The National Communications Commission (NCC) is amending regulations that would require telecoms carriers to help prevent telephone fraud.
NCC spokesperson Chen Jeng-chang (陳正倉) said that many scam calls were made from overseas through the Internet. Most people, however, could not tell the difference because the numbers displayed make them look like local calls. Some fraudsters even confused people by adopting numbers from the local prosecutors’ office, the post office or other government organizations. In the past, telecoms carriers could not block those calls because they lacked the proper software to detect them.
“We decided to make [blocking scam calls] part of the telecom carriers’ social responsibility,” Chen said.
Liang Wen-hsing (梁溫馨), a specialist at the NCC’s operational management department, said that the commission is in the process of amending the Regulations Governing the Fixed Network Business (固定通訊業務管理規則) to require telecoms carriers to install mechanisms to block scam calls.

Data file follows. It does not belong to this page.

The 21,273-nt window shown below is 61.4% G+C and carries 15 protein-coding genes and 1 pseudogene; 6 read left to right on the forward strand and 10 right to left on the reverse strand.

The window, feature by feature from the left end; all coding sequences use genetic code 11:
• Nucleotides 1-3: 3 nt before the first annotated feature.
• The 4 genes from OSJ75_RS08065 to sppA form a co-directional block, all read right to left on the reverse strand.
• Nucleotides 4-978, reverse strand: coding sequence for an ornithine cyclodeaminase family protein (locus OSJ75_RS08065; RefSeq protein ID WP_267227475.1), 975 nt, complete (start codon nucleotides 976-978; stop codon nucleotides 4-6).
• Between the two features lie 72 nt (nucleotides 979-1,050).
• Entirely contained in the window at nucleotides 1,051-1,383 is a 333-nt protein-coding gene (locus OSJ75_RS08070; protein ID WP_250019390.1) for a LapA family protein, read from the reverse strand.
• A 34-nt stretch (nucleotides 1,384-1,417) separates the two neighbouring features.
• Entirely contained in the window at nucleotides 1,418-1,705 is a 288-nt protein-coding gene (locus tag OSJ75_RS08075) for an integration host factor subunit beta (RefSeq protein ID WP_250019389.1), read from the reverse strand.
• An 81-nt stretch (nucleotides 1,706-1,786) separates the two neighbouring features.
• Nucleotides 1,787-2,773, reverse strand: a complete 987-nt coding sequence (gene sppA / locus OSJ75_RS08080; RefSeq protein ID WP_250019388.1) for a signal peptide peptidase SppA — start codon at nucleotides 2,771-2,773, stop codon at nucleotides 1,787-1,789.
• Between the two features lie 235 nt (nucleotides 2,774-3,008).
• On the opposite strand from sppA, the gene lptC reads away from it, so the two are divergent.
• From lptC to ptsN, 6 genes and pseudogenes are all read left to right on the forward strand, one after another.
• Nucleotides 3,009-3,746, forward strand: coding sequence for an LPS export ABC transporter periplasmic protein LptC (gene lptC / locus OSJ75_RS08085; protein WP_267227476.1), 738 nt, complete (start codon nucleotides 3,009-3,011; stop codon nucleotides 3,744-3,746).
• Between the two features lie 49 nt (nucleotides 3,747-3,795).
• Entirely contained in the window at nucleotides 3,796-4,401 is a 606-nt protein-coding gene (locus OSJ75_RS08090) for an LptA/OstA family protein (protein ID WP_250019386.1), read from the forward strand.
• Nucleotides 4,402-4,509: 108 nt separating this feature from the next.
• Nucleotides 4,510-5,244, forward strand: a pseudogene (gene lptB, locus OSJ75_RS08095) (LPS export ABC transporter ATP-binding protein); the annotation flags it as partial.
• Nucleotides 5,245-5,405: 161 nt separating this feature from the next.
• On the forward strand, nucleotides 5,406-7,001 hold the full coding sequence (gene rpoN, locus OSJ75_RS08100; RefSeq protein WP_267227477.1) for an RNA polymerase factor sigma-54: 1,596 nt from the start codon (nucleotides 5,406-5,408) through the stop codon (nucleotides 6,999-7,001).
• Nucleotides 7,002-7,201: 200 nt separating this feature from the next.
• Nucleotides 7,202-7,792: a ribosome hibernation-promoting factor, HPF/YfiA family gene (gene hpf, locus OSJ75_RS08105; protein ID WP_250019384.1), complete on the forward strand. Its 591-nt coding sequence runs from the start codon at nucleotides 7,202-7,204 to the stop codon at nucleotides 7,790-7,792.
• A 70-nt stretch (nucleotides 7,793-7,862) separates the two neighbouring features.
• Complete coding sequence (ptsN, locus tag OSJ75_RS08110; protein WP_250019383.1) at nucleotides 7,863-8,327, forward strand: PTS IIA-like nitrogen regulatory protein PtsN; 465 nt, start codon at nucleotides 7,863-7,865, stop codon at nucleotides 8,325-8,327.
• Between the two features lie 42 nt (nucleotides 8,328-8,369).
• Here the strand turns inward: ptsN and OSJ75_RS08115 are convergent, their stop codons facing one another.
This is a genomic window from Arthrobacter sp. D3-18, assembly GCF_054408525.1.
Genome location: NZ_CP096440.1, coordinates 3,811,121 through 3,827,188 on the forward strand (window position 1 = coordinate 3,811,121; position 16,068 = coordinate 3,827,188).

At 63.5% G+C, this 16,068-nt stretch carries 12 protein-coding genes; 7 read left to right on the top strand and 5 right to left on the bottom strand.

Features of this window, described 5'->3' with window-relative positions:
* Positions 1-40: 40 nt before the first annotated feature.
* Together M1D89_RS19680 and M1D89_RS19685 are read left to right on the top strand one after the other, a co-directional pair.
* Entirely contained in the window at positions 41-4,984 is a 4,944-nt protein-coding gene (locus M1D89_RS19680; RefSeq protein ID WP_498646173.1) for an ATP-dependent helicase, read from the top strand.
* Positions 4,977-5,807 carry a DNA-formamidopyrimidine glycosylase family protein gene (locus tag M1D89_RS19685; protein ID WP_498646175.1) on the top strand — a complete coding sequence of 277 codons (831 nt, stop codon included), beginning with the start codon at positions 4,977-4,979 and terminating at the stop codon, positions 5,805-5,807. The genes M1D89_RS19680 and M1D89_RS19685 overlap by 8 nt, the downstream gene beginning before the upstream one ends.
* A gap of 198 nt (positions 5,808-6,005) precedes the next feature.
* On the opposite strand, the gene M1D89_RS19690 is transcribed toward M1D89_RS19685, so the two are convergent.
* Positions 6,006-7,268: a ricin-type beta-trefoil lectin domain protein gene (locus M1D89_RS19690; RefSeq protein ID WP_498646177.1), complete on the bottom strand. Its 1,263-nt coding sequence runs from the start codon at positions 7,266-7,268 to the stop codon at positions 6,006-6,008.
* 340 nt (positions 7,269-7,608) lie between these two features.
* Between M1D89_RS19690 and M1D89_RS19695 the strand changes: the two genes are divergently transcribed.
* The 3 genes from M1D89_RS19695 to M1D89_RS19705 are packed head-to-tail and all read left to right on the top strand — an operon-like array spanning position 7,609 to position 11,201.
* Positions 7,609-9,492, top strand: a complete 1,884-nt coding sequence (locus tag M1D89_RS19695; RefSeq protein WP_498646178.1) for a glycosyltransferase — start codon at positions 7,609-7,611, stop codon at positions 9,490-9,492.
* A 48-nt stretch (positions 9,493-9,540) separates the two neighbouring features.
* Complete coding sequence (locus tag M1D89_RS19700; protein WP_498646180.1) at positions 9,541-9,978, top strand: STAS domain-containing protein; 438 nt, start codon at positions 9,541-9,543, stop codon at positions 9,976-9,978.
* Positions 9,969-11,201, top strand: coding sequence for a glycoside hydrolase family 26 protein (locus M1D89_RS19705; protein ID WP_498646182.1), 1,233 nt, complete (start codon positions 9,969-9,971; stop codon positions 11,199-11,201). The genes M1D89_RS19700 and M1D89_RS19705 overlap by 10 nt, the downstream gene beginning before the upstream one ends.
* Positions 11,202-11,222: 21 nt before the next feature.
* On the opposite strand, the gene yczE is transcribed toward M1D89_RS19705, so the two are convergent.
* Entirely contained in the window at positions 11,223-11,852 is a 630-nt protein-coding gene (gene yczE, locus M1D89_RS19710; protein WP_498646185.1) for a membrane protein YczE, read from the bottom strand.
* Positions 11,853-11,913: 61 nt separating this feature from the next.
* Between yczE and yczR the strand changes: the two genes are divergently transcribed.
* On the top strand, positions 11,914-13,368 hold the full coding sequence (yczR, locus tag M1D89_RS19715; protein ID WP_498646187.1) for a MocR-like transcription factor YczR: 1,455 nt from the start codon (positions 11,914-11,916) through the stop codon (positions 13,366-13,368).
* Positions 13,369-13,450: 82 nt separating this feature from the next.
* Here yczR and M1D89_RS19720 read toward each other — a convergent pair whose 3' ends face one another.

Using Chunghwa Telecom as an example, Liang said it had purchased a batch of next-generation networks (NGN) that can block questionable calls. The network is able to block about 10,000 scam calls per day.
“Chunghwa has worked with the National Police Agency and obtained the numbers from which scam calls were made. Whenever any of the numbers are used, the NGN will be able to stop them immediately,” Liang said. “And we will now ask it to add a ‘+’ sign in front of the number to show that it is an international call.”
Liang said that another fixed network operator, Sparq (速博), is planning to install similar facilities. Aside from asking telecom carriers to help reduce telephone scams, the commission will prevent people with questionable backgrounds from becoming board directors, supervisors or managers of telecom companies. The commission will also set a minimum capital requirement for those interested in operating telecoms businesses.